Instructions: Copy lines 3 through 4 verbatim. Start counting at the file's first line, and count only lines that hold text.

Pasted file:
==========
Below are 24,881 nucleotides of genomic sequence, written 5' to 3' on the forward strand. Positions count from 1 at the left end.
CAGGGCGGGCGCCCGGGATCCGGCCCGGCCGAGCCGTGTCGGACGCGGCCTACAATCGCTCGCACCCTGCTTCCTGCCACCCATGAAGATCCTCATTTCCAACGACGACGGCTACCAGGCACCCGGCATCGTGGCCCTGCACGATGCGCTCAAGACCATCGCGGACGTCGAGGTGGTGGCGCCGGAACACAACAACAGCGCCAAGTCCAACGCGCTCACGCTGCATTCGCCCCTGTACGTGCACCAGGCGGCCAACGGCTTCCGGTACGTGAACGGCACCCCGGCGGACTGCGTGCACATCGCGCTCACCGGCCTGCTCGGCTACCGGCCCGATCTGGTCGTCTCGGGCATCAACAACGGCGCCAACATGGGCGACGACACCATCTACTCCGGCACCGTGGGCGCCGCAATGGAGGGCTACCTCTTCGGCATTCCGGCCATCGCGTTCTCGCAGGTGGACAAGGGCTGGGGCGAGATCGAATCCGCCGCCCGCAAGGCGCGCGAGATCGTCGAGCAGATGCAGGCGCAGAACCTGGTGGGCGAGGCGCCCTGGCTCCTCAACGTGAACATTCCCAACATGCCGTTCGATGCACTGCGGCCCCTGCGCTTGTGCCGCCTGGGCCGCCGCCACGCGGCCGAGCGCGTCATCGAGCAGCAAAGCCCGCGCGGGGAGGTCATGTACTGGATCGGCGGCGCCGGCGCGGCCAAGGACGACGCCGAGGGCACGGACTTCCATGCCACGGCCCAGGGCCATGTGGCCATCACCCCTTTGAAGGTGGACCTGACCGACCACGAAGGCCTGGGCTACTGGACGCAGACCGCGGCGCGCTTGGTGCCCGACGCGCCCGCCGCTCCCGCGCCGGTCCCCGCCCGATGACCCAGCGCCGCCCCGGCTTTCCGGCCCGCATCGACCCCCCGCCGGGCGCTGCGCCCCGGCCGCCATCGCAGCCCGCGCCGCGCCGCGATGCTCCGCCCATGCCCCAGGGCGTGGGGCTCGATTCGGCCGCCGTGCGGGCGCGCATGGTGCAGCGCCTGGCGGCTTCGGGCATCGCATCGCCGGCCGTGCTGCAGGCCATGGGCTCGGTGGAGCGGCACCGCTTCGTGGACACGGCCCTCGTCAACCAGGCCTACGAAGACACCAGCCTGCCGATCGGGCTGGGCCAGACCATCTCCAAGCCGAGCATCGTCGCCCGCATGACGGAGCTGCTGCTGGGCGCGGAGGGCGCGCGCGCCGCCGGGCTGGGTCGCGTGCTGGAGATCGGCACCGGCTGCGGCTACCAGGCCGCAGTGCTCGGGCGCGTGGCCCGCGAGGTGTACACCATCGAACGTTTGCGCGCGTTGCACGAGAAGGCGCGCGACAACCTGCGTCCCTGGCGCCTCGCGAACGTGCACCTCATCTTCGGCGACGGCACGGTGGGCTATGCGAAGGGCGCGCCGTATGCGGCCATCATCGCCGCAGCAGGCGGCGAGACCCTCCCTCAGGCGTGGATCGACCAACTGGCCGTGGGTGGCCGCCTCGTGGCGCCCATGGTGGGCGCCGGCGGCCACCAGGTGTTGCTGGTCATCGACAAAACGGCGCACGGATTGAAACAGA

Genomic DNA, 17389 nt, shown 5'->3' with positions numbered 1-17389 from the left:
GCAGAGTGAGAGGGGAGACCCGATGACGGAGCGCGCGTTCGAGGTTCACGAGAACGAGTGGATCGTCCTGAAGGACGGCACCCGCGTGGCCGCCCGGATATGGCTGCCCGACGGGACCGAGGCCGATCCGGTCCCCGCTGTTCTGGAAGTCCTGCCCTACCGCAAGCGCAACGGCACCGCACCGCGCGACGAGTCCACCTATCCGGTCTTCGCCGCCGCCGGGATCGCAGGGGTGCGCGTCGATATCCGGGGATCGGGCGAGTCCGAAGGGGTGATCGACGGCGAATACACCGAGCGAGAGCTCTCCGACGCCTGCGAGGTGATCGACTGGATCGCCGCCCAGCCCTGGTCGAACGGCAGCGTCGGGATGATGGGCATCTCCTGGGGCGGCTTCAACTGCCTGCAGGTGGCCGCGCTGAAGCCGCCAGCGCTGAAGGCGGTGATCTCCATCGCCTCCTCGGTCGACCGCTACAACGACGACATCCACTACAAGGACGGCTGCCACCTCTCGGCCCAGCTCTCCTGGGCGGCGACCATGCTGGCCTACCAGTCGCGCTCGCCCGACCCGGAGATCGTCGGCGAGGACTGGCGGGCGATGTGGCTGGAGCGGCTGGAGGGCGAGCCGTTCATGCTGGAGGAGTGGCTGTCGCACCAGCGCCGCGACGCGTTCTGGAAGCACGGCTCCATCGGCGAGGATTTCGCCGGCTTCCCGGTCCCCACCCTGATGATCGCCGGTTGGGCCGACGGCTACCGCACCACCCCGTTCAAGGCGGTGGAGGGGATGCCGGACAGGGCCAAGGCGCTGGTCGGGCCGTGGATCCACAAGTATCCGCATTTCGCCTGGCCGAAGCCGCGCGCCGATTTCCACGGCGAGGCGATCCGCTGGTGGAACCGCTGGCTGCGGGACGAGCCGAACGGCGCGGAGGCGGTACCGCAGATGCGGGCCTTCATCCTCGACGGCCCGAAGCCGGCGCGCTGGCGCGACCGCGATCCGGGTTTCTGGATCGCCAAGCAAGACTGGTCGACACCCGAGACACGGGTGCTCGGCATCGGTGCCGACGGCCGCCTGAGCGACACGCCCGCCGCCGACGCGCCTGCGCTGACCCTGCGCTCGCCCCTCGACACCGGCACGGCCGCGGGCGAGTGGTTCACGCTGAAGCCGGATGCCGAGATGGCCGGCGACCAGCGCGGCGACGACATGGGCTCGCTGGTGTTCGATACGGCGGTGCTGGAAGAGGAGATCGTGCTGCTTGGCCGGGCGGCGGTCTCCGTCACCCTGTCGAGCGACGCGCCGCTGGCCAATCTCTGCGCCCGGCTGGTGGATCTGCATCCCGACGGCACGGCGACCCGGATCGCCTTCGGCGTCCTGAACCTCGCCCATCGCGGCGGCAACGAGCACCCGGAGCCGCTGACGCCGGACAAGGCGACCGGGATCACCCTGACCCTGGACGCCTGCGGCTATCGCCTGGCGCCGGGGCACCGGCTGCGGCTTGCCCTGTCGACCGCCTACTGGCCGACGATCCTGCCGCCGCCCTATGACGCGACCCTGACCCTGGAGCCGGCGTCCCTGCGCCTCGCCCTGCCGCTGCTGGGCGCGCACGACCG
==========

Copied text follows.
Genomic DNA, 17389 nt, shown 5'->3' with positions numbered 1-17389 from the left:
GCAGAGTGAGAGGGGAGACCCGATGACGGAGCGCGCGTTCGAGGTTCACGAGAACGAGTGGATCGTCCTGAAGGACGGCACCCGCGTGGCCGCCCGGATATGGCTGCCCGACGGGACCGAGGCCGATCCGGTCCCCGCTGTTCTGGAAGTCCTGCCCTACCGCAAGCGCAACGGCACCGCACCGCGCGACGAGTCCACCTATCCGGTCTTCGCCGCCGCCGGGATCGCAGGGGTGCGCGTCGATATCCGGGGATCGGGCGAGTCCGAAGGGGTGATCGACGGCGAATACACCGAGCGAGAGCTCTCCGACGCCTGCGAGGTGATCGACTGGATCGCCGCCCAGCCCTGGTCGAACGGCAGCGTCGGGATGATGGGCATCTCCTGGGGCGGCTTCAACTGCCTGCAGGTGGCCGCGCTGAAGCCGCCAGCGCTGAAGGCGGTGATCTCCATCGCCTCCTCGGTCGACCGCTACAACGACGACATCCACTACAAGGACGGCTGCCACCTCTCGGCCCAGCTCTCCTGGGCGGCGACCATGCTGGCCTACCAGTCGCGCTCGCCCGACCCGGAGATCGTCGGCGAGGACTGGCGGGCGATGTGGCTGGAGCGGCTGGAGGGCGAGCCGTTCATGCTGGAGGAGTGGCTGTCGCACCAGCGCCGCGACGCGTTCTGGAAGCACGGCTCCATCGGCGAGGATTTCGCCGGCTTCCCGGTCCCCACCCTGATGATCGCCGGTTGGGCCGACGGCTACCGCACCACCCCGTTCAAGGCGGTGGAGGGGATGCCGGACAGGGCCAAGGCGCTGGTCGGGCCGTGGATCCACAAGTATCCGCATTTCGCCTGGCCGAAGCCGCGCGCCGATTTCCACGGCGAGGCGATCCGCTGGTGGAACCGCTGGCTGCGGGACGAGCCGAACGGCGCGGAGGCGGTACCGCAGATGCGGGCCTTCATCCTCGACGGCCCGAAGCCGGCGCGCTGGCGCGACCGCGATCCGGGTTTCTGGATCGCCAAGCAAGACTGGTCGACACCCGAGACACGGGTGCTCGGCATCGGTGCCGACGGCCGCCTGAGCGACACGCCCGCCGCCGACGCGCCTGCGCTGACCCTGCGCTCGCCCCTCGACACCGGCACGGCCGCGGGCGAGTGGTTCACGCTGAAGCCGGATGCCGAGATGGCCGGCGACCAGCGCGGCGACGACATGGGCTCGCTGGTGTTCGATACGGCGGTGCTGGAAGAGGAGATCGTGCTGCTTGGCCGGGCGGCGGTCTCCGTCACCCTGTCGAGCGACGCGCCGCTGGCCAATCTCTGCGCCCGGCTGGTGGATCTGCATCCCGACGGCACGGCGACCCGGATCGCCTTCGGCGTCCTGAACCTCGCCCATCGCGGCGGCAACGAGCACCCGGAGCCGCTGACGCCGGACAAGGCGACCGGGATCACCCTGACCCTGGACGCCTGCGGCTATCGCCTGGCGCCGGGGCACCGGCTGCGGCTTGCCCTGTCGACCGCCTACTGGCCGACGATCCTGCCGCCGCCCTATGACGCGACCCTGACCCTGGAGCCGGCGTCCCTGCGCCTCGCCCTGCCGCTGCTGGGCGCGCACGACCG